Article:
Friday. Was. Cold. We struggled to keep warm cooking our food Friday evening. I  even broke out my “emergency” hand warmers for my feet. My sleeping bag was zipped up as far as it would go and cinched down the head piece. Surprisingly, I warmed up pretty quickly and had a darn good night’s sleep. Jon, on the other hand, did not. The dogs were shivering and did not want to sleep on the ground. They worked hard to get onto our sleeping pads or on top of us for warmth. We had talked about bringing a portion of a foldable sleeping pad for them, but they move around so much at night so we didn’t think it would be worth it. Jon slept pretty uncomfortable all night trying to accommodate the dogs on his sleeping pad and even in his sleeping bag at one point. He was not a happy hiker when he woke up the next morning! And the next morning was COLD. I forgot my ear warmer and gloves which made breaking down the tent pretty painful. Another mistake…noted!

Day 3

Saturday, we woke up around 4:30am to hike the 1.5 miles up to McAfee Knob to catch the sunrise. We arrived around 6:30am for the 7am sunrise, stood there for about 15 minutes and felt miserably cold. After a couple quick pictures, we decided to move on with our hike to start warming up. Around 9:30am we arrived at Tinker Cliffs and stopped for a snack, but again, starting feeling the cold pretty intensely when we weren’t moving around. We reached the end of our white blazes and turned to follow the Andy Layne Trail 3.1 miles back to our car.


View of McAfee Knob from Tinker Cliffs

What worked

Our packs were fitting great, no back pain for either of us. We were consistently hiking about 2 miles per hour. Food-wise, we packed exactly the amount of food we needed, with the exception of some leftover nuts. Our system of me setting up camp and starting dinner while Jon filters water worked great. In the morning, Jon would fetch the bear canister while I packed up our sleeping bags and pads. One small change we plan on making is purchasing a sleeping bag liner for each of us. I noticed that I could feel the cold ground through my sleeping pad and bag JUST ENOUGH to be annoying. Hopefully adding a liner will increase the warmth and I won’t have to use emergency hand warmers to get me through the night.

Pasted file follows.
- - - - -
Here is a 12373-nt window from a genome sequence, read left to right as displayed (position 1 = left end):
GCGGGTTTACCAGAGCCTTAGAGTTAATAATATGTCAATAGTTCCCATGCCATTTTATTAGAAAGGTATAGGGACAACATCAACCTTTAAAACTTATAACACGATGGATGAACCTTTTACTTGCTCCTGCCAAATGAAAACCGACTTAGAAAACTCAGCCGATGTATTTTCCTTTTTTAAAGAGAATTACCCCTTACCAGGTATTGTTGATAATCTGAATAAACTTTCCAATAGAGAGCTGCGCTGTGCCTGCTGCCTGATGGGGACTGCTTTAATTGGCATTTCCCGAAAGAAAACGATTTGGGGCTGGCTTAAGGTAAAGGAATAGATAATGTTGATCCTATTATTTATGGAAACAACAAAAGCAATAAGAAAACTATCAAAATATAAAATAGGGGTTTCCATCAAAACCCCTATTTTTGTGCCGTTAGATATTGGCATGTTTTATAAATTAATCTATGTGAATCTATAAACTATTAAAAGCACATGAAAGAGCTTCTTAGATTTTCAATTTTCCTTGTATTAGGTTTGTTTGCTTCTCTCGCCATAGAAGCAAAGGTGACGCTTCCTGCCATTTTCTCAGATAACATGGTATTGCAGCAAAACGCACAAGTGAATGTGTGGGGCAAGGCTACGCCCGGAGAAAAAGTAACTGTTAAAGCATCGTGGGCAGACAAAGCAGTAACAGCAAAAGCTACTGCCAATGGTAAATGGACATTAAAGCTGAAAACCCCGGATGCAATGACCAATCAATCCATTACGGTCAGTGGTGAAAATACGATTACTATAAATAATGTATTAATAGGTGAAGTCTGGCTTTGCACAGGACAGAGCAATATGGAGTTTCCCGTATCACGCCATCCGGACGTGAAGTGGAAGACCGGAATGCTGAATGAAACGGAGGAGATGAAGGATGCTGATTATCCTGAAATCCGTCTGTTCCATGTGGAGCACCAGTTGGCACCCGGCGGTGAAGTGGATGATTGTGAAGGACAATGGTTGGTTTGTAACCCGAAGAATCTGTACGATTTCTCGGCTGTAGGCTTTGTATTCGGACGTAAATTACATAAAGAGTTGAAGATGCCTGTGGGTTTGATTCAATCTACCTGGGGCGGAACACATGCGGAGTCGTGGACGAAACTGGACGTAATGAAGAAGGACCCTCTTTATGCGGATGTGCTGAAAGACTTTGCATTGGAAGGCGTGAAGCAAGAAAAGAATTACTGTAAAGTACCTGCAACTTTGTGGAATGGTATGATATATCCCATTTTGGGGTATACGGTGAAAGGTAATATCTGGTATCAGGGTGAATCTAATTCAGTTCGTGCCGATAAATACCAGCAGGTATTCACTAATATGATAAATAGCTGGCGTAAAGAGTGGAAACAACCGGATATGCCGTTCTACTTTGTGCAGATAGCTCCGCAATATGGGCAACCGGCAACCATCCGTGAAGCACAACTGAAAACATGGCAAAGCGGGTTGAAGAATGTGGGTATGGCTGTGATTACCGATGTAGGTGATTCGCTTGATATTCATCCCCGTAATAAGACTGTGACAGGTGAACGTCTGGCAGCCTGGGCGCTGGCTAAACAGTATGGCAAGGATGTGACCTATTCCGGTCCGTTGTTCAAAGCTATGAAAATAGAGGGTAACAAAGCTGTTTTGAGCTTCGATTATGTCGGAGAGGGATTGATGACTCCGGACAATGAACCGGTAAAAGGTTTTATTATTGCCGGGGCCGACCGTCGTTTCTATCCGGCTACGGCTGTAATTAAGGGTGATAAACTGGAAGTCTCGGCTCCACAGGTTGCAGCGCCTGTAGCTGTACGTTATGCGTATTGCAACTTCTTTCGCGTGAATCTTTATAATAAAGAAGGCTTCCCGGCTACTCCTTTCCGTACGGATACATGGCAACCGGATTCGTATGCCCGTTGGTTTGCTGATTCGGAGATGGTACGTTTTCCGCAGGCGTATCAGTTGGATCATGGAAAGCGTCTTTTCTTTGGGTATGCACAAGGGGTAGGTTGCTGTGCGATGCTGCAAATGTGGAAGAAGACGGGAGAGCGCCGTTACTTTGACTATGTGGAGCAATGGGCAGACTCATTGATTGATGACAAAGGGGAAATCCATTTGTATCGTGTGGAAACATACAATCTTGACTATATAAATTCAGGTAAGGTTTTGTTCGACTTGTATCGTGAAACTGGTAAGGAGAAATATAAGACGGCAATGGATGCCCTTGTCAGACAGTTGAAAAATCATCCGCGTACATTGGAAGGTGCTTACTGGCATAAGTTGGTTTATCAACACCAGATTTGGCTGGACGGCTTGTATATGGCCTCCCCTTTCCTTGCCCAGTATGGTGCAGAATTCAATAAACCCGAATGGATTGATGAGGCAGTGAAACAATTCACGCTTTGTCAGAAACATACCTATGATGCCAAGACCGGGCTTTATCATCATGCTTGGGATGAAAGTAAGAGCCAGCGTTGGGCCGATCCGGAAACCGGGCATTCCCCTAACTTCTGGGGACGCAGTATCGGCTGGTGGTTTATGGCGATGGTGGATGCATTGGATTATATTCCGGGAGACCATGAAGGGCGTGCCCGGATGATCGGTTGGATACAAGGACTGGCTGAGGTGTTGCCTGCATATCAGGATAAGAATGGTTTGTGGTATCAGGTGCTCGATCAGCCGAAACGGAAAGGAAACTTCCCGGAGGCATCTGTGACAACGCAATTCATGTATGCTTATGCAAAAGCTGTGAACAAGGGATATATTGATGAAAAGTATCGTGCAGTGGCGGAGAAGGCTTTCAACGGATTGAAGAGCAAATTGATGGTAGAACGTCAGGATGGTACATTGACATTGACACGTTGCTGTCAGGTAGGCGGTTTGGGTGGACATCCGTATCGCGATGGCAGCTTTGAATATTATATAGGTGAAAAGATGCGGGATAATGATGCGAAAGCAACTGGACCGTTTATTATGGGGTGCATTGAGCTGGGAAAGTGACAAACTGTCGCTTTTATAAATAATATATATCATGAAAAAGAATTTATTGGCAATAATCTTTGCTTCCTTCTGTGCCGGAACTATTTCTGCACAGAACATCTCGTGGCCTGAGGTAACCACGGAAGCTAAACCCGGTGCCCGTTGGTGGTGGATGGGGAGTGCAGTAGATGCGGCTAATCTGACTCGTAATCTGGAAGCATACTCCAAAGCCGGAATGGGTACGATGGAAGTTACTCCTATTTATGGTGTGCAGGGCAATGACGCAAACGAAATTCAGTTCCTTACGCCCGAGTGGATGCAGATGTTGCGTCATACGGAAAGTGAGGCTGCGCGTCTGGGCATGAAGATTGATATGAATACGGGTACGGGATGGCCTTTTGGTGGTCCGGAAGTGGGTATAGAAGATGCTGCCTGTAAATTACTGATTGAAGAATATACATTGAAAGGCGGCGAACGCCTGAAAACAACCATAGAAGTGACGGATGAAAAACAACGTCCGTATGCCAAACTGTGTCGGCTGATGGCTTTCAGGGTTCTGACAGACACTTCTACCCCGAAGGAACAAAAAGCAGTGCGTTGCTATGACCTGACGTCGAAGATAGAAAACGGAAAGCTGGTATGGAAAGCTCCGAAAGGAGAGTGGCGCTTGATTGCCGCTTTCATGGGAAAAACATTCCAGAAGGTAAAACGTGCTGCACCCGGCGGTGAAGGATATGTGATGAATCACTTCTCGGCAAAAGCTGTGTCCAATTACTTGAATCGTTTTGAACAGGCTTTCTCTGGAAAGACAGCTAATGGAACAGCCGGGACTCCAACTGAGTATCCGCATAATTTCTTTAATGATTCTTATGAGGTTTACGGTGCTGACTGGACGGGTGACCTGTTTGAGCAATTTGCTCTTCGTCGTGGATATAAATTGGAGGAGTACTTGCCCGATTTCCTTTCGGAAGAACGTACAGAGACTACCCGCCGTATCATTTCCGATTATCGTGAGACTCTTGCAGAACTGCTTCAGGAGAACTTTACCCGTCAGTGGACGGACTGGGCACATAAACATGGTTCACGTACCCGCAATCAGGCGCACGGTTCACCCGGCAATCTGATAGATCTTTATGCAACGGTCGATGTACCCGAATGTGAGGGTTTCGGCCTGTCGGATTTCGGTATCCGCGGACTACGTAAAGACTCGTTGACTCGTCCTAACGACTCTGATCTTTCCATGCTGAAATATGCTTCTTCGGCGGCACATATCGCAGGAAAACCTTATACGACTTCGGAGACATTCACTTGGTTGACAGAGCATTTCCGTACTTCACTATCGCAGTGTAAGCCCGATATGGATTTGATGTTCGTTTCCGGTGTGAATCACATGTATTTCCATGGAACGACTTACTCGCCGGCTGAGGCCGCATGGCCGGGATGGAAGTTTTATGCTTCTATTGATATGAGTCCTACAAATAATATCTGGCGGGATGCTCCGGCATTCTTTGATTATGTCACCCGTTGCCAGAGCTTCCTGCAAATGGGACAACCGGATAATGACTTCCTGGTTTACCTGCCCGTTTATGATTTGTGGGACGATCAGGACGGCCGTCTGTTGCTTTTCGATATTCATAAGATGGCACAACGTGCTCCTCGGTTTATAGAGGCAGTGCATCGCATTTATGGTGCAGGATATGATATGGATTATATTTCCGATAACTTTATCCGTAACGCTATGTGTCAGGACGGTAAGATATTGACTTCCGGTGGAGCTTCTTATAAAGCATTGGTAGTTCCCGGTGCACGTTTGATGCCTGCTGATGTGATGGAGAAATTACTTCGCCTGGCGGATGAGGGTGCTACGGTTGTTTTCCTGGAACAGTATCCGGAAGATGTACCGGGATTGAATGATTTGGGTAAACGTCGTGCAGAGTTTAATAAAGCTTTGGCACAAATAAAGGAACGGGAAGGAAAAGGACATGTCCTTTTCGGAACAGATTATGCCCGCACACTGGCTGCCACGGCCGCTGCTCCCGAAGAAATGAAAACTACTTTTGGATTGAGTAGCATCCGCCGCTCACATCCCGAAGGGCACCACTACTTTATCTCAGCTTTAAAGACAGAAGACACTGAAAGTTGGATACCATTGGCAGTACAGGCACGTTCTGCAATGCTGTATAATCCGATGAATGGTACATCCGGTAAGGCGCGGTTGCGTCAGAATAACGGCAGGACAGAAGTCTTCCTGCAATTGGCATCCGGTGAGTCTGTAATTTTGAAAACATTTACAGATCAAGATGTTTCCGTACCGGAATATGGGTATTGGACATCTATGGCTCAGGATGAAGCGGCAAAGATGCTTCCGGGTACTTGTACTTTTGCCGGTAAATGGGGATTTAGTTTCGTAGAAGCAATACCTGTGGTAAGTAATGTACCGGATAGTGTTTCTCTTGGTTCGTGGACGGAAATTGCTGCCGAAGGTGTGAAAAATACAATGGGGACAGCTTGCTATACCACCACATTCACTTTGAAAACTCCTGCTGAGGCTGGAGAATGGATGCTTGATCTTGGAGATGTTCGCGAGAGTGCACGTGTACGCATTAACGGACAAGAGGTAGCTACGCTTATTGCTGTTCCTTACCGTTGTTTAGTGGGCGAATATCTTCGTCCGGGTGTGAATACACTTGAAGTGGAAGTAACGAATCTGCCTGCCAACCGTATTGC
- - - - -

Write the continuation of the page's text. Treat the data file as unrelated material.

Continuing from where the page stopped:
What didn’t

The dogs. I hate to say it, but they did not make this already difficult endeavor any easier. You may be thinking…”DUH!” But we really hoped to bring them along and have the pros outweigh the cons. They love the outdoors, but they follow their noses the majority of the time, not our commands. When we correct them, they usually obey, but again, that is so much added energy to correct a dog while carry 30 lbs on your back, two trekking poles in your hands, and trying to forget how bad your legs hurt.

After much deliberation, we decided the dogs will not be coming with us to Colorado. I am struggling to believe in my ability to do this hike, let alone if my two puppies can. We worried about their hydration, if they were too cold. We had to stop when they stopped and go when they go. It was just too much. I think Buster and Izzy will be just as happy chasing birds at home and getting loved on by my sisters who have graciously agreed to stay at our house while we are gone.

We are definitely pleased with our roughly 36 mile shakedown hike and feel more prepared to take on the Colorado Trail. We have another shakedown planned on the Knobstone Trail in Indiana in a couple months. Hopefully we can work out the remaining kinks to get us ready for our late June start date!